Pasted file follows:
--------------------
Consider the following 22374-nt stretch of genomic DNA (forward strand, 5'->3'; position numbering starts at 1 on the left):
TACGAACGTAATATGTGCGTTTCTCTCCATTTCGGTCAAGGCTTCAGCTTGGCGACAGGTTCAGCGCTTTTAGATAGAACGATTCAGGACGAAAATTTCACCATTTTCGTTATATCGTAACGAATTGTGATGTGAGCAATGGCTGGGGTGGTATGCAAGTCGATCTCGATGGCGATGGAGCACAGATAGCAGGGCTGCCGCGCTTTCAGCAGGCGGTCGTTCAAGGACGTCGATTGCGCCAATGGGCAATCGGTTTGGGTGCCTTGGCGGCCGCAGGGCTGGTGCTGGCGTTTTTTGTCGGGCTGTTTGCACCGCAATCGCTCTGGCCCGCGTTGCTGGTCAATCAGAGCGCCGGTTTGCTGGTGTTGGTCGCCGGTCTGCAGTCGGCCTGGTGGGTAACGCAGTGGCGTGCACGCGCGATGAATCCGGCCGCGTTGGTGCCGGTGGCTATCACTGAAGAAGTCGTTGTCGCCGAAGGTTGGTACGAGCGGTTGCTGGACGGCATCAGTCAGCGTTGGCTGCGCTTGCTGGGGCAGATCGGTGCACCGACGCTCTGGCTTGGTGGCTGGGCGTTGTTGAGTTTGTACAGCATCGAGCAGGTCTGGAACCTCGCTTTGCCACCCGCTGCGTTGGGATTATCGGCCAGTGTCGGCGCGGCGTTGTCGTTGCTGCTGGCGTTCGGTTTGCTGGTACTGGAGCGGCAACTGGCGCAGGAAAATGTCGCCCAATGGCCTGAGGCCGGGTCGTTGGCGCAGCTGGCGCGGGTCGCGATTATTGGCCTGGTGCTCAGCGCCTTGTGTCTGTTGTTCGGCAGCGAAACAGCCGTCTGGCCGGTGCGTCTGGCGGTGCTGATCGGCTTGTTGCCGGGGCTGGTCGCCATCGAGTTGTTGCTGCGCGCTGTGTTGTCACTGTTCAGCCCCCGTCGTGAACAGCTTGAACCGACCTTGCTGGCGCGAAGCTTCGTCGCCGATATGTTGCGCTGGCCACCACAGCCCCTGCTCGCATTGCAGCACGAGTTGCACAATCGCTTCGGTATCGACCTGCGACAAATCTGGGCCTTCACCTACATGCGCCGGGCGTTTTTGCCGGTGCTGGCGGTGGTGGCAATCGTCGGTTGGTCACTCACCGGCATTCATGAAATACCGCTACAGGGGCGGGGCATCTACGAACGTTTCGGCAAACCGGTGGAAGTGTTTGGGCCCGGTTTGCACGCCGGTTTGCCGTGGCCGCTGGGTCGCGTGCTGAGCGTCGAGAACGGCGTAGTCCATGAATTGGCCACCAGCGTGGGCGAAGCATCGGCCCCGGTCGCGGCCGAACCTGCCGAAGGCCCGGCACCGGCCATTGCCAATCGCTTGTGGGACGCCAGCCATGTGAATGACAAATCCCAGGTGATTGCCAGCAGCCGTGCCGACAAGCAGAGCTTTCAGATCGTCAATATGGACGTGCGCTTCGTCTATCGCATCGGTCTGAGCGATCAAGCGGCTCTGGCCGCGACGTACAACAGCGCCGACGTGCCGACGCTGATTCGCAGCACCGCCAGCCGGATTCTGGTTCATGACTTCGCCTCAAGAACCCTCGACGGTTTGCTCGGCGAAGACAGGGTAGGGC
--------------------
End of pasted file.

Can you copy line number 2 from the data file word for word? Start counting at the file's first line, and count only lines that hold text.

TACGAACGTAATATGTGCGTTTCTCTCCATTTCGGTCAAGGCTTCAGCTTGGCGACAGGTTCAGCGCTTTTAGATAGAACGATTCAGGACGAAAATTTCACCATTTTCGTTATATCGTAACGAATTGTGATGTGAGCAATGGCTGGGGTGGTATGCAAGTCGATCTCGATGGCGATGGAGCACAGATAGCAGGGCTGCCGCGCTTTCAGCAGGCGGTCGTTCAAGGACGTCGATTGCGCCAATGGGCAATCGGTTTGGGTGCCTTGGCGGCCGCAGGGCTGGTGCTGGCGTTTTTTGTCGGGCTGTTTGCACCGCAATCGCTCTGGCCCGCGTTGCTGGTCAATCAGAGCGCCGGTTTGCTGGTGTTGGTCGCCGGTCTGCAGTCGGCCTGGTGGGTAACGCAGTGGCGTGCACGCGCGATGAATCCGGCCGCGTTGGTGCCGGTGGCTATCACTGAAGAAGTCGTTGTCGCCGAAGGTTGGTACGAGCGGTTGCTGGACGGCATCAGTCAGCGTTGGCTGCGCTTGCTGGGGCAGATCGGTGCACCGACGCTCTGGCTTGGTGGCTGGGCGTTGTTGAGTTTGTACAGCATCGAGCAGGTCTGGAACCTCGCTTTGCCACCCGCTGCGTTGGGATTATCGGCCAGTGTCGGCGCGGCGTTGTCGTTGCTGCTGGCGTTCGGTTTGCTGGTACTGGAGCGGCAACTGGCGCAGGAAAATGTCGCCCAATGGCCTGAGGCCGGGTCGTTGGCGCAGCTGGCGCGGGTCGCGATTATTGGCCTGGTGCTCAGCGCCTTGTGTCTGTTGTTCGGCAGCGAAACAGCCGTCTGGCCGGTGCGTCTGGCGGTGCTGATCGGCTTGTTGCCGGGGCTGGTCGCCATCGAGTTGTTGCTGCGCGCTGTGTTGTCACTGTTCAGCCCCCGTCGTGAACAGCTTGAACCGACCTTGCTGGCGCGAAGCTTCGTCGCCGATATGTTGCGCTGGCCACCACAGCCCCTGCTCGCATTGCAGCACGAGTTGCACAATCGCTTCGGTATCGACCTGCGACAAATCTGGGCCTTCACCTACATGCGCCGGGCGTTTTTGCCGGTGCTGGCGGTGGTGGCAATCGTCGGTTGGTCACTCACCGGCATTCATGAAATACCGCTACAGGGGCGGGGCATCTACGAACGTTTCGGCAAACCGGTGGAAGTGTTTGGGCCCGGTTTGCACGCCGGTTTGCCGTGGCCGCTGGGTCGCGTGCTGAGCGTCGAGAACGGCGTAGTCCATGAATTGGCCACCAGCGTGGGCGAAGCATCGGCCCCGGTCGCGGCCGAACCTGCCGAAGGCCCGGCACCGGCCATTGCCAATCGCTTGTGGGACGCCAGCCATGTGAATGACAAATCCCAGGTGATTGCCAGCAGCCGTGCCGACAAGCAGAGCTTTCAGATCGTCAATATGGACGTGCGCTTCGTCTATCGCATCGGTCTGAGCGATCAAGCGGCTCTGGCCGCGACGTACAACAGCGCCGACGTGCCGACGCTGATTCGCAGCACCGCCAGCCGGATTCTGGTTCATGACTTCGCCTCAAGAACCCTCGACGGTTTGCTCGGCGAAGACAGGGTAGGGC